Phenom 100 achieves market milestone for Embraer

Embraer Phenom 100 awaits delivery at SJK (São José dos Campos SP, Brazil).

Embraer has never made a secret of its intention to be a major player in the world business jet market by 2015.

Since launching the supermidsize Legacy in 2001, a series of well timed product introductions—covering the spectrum from single-pilot entry-level jet to ultralarge executive transport—has underscored not only how serious the company is about achieving its goal but how carefully it studies movements and trends in the global aviation market.

One demonstration of how well Embraer's approach is paying off for the company is the success of the Phenom 100—the smallest of its executive jet offerings. Embraer predicted last year that this 6 to 8-pax business jet would have 50% of the entry-level jet market by the start of 2011.

Figures released by the company in mid-January show that more Phenom 100s were delivered in 2010 than any other business jet. In the 12 months ending Dec 31, Embraer delivered 100 Phenom 100s—slightly up from the 2009 total of 97 (which included 4 to a military customer). Deliveries of the Phenom 100 commenced following FAA type certification in Dec 2008 and had reached 199 by Dec 31, 2010.

Both the Phenom 100 and the 8 to 9-pax Phenom 300 light jet were launched in 2005. Certification, production ramp-up and delivery schedules for the Phenom 300 were tailored to follow those of the Phenom 100 by around 12 months, and Embraer delivered the first Phenom 300 in Dec 2009, once certification was achieved. Last year—the first full year of production—the company delivered 26 Phenom 300s.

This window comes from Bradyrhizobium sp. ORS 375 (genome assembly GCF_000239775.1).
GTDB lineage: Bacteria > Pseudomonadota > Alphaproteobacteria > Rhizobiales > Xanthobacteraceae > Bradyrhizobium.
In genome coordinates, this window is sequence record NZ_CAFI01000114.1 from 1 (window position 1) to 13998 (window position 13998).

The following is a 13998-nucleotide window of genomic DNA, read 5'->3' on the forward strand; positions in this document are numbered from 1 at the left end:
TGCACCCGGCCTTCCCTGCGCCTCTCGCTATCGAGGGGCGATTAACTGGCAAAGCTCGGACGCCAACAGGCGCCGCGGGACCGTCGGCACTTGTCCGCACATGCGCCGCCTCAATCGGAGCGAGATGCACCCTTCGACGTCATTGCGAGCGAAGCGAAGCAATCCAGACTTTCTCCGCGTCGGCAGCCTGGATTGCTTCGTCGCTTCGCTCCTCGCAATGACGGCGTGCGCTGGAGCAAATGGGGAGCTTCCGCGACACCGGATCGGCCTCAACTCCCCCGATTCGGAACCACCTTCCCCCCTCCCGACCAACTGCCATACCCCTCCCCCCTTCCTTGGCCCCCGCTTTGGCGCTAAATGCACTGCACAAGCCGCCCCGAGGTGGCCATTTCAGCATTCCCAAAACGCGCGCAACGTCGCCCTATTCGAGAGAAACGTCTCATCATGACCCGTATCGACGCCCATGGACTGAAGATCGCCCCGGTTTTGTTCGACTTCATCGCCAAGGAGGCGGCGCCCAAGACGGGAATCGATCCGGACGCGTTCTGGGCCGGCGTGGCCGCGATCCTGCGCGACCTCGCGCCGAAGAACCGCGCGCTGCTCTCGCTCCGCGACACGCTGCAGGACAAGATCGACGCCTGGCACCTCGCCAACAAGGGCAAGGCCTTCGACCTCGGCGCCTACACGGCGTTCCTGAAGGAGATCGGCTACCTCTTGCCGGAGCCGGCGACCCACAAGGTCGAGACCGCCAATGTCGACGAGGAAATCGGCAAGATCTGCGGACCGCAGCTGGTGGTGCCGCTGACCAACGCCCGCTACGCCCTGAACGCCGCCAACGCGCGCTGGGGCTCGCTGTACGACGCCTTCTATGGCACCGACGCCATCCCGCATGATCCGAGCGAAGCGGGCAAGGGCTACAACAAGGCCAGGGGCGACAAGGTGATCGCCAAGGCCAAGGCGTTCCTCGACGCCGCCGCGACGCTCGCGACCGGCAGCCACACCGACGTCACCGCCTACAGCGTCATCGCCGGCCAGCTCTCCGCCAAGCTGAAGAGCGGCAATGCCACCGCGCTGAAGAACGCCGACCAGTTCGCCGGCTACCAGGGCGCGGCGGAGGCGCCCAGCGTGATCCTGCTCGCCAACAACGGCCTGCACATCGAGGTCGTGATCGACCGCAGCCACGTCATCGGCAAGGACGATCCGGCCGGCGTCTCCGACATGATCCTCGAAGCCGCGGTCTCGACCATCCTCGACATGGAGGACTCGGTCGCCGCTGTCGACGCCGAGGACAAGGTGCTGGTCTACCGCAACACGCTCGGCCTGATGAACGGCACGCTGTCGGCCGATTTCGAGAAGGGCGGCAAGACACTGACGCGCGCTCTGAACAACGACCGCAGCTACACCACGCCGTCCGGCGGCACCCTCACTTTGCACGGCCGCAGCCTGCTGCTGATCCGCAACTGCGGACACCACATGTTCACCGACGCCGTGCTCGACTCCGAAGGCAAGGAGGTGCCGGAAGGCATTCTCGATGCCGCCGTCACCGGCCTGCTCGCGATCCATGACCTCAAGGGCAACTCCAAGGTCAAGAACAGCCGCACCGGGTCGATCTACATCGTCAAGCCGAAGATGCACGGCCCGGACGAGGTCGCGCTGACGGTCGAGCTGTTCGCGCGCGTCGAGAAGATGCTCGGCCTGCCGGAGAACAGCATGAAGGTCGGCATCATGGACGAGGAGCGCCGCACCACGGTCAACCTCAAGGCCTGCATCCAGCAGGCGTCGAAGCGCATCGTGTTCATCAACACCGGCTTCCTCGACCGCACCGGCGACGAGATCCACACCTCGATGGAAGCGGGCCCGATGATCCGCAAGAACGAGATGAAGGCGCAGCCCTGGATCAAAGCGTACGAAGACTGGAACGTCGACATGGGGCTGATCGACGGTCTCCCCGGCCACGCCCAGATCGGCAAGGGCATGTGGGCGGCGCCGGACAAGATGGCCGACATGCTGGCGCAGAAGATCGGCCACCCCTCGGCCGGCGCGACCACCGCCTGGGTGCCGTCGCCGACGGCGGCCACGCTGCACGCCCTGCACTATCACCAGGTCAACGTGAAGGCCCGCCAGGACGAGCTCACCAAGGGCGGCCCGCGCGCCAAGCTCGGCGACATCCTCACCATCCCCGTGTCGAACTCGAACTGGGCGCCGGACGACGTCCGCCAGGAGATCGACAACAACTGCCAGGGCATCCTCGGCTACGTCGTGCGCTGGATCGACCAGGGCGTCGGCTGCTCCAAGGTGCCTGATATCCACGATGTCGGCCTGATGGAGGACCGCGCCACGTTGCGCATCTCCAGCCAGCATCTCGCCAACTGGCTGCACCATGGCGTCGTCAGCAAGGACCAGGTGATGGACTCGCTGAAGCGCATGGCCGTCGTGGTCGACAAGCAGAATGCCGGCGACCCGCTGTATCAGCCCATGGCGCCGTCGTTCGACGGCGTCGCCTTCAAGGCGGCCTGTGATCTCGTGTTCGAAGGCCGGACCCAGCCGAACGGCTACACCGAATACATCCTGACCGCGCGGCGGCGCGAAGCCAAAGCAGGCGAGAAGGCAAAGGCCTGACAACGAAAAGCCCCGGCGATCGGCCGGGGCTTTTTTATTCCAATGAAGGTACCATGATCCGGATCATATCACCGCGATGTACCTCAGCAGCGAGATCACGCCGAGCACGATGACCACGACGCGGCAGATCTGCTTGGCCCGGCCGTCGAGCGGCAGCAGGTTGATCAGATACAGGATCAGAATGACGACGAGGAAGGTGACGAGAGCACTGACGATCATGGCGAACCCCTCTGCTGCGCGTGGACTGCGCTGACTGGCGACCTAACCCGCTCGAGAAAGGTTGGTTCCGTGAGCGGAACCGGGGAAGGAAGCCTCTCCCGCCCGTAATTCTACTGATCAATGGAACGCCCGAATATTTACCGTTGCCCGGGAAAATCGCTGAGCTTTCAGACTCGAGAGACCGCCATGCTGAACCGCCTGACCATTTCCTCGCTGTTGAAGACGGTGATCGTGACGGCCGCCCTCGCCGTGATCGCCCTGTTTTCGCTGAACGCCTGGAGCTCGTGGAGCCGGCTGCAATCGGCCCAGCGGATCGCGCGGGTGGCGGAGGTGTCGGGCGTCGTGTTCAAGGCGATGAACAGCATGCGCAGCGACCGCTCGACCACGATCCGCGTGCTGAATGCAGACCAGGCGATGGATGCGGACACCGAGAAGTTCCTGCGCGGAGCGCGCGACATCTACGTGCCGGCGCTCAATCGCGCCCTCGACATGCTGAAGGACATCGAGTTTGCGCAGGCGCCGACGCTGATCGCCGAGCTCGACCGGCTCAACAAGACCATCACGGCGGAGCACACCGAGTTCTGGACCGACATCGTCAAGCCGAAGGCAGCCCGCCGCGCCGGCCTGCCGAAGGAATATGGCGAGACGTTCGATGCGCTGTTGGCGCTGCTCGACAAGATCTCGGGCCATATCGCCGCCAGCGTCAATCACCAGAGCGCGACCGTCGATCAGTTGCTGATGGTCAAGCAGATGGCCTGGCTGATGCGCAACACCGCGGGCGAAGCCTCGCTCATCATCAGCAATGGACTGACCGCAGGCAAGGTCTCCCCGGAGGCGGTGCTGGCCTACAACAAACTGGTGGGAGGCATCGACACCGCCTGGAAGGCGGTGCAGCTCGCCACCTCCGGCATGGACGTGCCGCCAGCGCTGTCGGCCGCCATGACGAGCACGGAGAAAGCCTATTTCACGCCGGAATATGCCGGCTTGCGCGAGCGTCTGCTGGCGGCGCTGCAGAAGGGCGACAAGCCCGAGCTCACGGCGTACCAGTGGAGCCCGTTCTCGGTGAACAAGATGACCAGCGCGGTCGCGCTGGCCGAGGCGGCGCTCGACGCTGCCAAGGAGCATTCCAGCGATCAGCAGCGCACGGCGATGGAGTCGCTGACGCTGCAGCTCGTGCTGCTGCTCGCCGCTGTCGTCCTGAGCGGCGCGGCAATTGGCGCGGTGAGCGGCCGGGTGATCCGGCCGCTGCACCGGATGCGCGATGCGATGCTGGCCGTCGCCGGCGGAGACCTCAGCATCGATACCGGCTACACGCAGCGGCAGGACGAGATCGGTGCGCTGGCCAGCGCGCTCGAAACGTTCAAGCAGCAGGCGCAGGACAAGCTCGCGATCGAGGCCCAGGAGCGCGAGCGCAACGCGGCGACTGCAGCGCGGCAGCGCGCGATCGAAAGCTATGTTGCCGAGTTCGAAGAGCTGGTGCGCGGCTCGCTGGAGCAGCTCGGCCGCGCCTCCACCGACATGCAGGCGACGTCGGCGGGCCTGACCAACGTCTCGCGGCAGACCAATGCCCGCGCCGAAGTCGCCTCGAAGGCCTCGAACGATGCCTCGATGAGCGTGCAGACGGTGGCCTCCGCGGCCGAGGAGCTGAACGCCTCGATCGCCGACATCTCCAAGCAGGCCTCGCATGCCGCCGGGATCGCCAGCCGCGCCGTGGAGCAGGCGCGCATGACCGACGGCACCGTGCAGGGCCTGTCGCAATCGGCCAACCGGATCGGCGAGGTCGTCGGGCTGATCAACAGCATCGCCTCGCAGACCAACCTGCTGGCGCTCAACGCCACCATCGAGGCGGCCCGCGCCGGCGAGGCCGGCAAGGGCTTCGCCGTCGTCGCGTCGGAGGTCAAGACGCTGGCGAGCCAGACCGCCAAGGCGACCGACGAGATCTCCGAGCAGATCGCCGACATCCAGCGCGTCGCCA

The Phenom 100 was always intended for a higher production rate than the 300. The company describes the planned production ramp-up for both types as "very aggressive." While this phase proceeded slightly slower than envisaged, Embraer was able to meet its combined Phenom 100/300 delivery targets for 2010.

Phenom 100s and 300s are manufactured (including materials), produced and completed at Embraer's GPX (Gavião Peixoto SP, Brazil) plant. Finished aircraft are then flown to the company's aircraft delivery center at SJK (São José dos Campos SP).

The GPX Phenom 100/300 assembly lines will soon be supplemented by a facility in the US. Embraer's selection of MLB (Melbourne FL) as the site for a final assembly, customer design, paint and delivery center for the Phenom 100 and (later) 300 had strategic, financial and logistical motives. (US customers account for some 50% of Phenom 100/300 deliveries.

For Embraer to establish a center close to such an important market makes strat­egic sense. Similarly, lower inventory levels and proximity to suppliers will bring financial and logistical benefits.) When the Florida plant comes on line later this year and the company delivers the first MLB-assembled Phenom 100, Embraer will have moved closer to its goal of becoming a global manufacturer as well as a successful exporter. —Phil Rose


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